How to Reward Yourself
We live in a culture that promotes constant rewards; often those that are counterproductive. Reward yourself for sticking to a diet with a juicy hamburger! Paid off your debt? Treat yourself to an expensive pair of new shoes! But effectively rewarding yourself is far more complicated than you might assume. Highly driven people often fail to pause and effectively acknowledge a job well done, especially smaller successes that are required on the road toward a big goal. Burnout, compromised personal life and health, and lost perspective can result.
Related: The 5 Best Ways to Motivate Yourself
Harvard University researcher Teresa Amabile found that progress is actually the greatest motivator. That means achieving a lot in a day is actually a greater motivator than a fancy meal or tropical vacation. To maximize this motivation, find ways to recognize and celebrate your progress:
- Break down your current goal and process it into tiny steps. Make note when each of these is accomplished—not just the giant end game, which might be months or years away.
- Bake failure into your rewards system. Real achievement requires risk and failure, and learning from mistakes. Instead of focusing solely on what goes right, like landing a new deal, focus on goals reached, such as the number of proposals sent out or pitching a dream potential client you might have been too timid to approach.
- Make rewards healthy. A drunken night out as a reward for beating your sales goal has lots of negative baggage attached to it, compared with spending time with an old friend or investing in an education course, a fitness class or in beautifying your home.
- Involve loved ones. Invite your family, friends and colleagues to join you in your celebrations, even if it is a small gesture, such as asking your partner to join you on a hike to celebrate accomplishing an arduous to-do list.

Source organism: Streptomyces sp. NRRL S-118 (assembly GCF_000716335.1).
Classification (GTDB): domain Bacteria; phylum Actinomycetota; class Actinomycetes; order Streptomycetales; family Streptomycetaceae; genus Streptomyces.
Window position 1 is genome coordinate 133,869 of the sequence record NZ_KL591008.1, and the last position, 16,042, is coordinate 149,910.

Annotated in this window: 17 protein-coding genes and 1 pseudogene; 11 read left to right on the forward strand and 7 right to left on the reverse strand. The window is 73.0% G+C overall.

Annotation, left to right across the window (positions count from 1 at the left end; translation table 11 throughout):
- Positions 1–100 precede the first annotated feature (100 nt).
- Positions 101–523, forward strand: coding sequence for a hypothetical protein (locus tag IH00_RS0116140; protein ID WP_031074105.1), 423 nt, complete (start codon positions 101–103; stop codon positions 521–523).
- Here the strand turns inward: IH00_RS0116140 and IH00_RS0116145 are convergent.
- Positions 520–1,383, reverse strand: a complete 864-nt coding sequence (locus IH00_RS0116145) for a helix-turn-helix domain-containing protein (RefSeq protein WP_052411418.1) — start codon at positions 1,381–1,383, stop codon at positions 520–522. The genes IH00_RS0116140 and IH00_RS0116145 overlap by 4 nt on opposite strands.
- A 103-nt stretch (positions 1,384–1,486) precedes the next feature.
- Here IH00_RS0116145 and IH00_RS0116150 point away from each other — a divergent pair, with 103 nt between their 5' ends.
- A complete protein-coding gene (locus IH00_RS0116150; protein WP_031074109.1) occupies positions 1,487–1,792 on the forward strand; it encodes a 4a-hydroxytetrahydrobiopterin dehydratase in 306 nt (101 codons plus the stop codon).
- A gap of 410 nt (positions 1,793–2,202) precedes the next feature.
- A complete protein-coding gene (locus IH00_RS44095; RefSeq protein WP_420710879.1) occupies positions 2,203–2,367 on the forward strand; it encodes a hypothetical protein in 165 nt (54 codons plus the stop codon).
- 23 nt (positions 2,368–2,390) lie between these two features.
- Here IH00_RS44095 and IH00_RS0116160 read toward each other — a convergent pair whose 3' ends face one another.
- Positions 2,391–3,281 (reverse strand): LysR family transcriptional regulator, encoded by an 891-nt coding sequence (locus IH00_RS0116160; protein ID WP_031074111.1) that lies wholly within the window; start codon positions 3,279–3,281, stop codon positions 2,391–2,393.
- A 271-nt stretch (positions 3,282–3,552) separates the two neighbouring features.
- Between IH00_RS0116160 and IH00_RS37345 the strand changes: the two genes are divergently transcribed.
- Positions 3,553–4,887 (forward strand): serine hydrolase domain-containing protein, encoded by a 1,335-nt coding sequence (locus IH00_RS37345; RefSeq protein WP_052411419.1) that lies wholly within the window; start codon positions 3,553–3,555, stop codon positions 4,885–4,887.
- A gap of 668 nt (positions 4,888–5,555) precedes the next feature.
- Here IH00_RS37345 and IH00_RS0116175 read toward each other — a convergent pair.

Related: 13 Undeniable Ways to Get Sh*t Done
Achieving a lot in a day is actually a greater motivator than a fancy meal or tropical vacation.
20; owner of ecommerce stores and ecommerce consultant; Austin, Texas
I have a common entrepreneur problem in that I have very big goals, and I often cannot clearly see when I have achieved smaller accomplishments that deserve recognition. I find it very difficult to take a break until I reach my big goals. Some time ago I started feeling depressed. My work was not fun to me anymore. So I developed a reward system. First I divided my final goal into smaller goals like a step-by-step formula. Of the smaller goals, some were still pretty big, so I divided them again into even smaller goals. For every goal I accomplished, I decided to reward myself with things such as eating outdoors; spending time with my girlfriend, family or friends; playing video games; or taking a day off work. I became happier and more motivated again. A very nice side effect was that I started becoming more effective again at work, too. Soon I accomplished things faster than before.
53; franchise consultant; Wantagh, New York
When I get a commission, I put 10 percent toward training such as attending seminars. I allocate another 10 percent to frivolous purchases like a nice shirt or sunglasses. Whatever my next frivolous goal or purchase is, there’s a picture of it on my desk. Sometimes I’ll combine the two allocations. For example, when I’m at a seminar in La Jolla, California, I’ll stay a few extra days and enjoy San Diego, especially when it’s winter in New York. Just two weeks ago, I booked a trip to Galley Bay in Antigua. A photo of that island was on my desk for a very long time. In September, I’ll attend a seminar in Santa Barbara, California, and I’ll stay three extra days out there. The little pictures keep me focused on a goal.
41, real estate agent with @Properties; Chicago
For years I never took a vacation or prioritized taking care of myself. Being self-employed and in a business that requires I serve clients seven days per week, I was always sucked into the guilt and pressure of working all of the time. I learned that never taking a break leads to anxiety. Now I focus on rewarding myself for working hard and reaching goals, and ironically, taking vacations and breaks has led to more success. I recently took a five-day vacation on the Mississippi River with family. Being out of cellphone range initially made me nervous that clients would get my vacation message and go to another agent. But clients relate to me more when I show them my humanity—like the need for a vacation. When I was finally able to check my email and phone, there were messages from three new clients ready to start working together, and none of them were put off by waiting a few days. The more comfortable I have gotten with rewarding myself with breaks, there is always a correlating surge of business. There is a spiritual element of this: You take care of yourself, the universe takes care of you.
This article originally appeared in the November 2017 issue of SUCCESS magazine.
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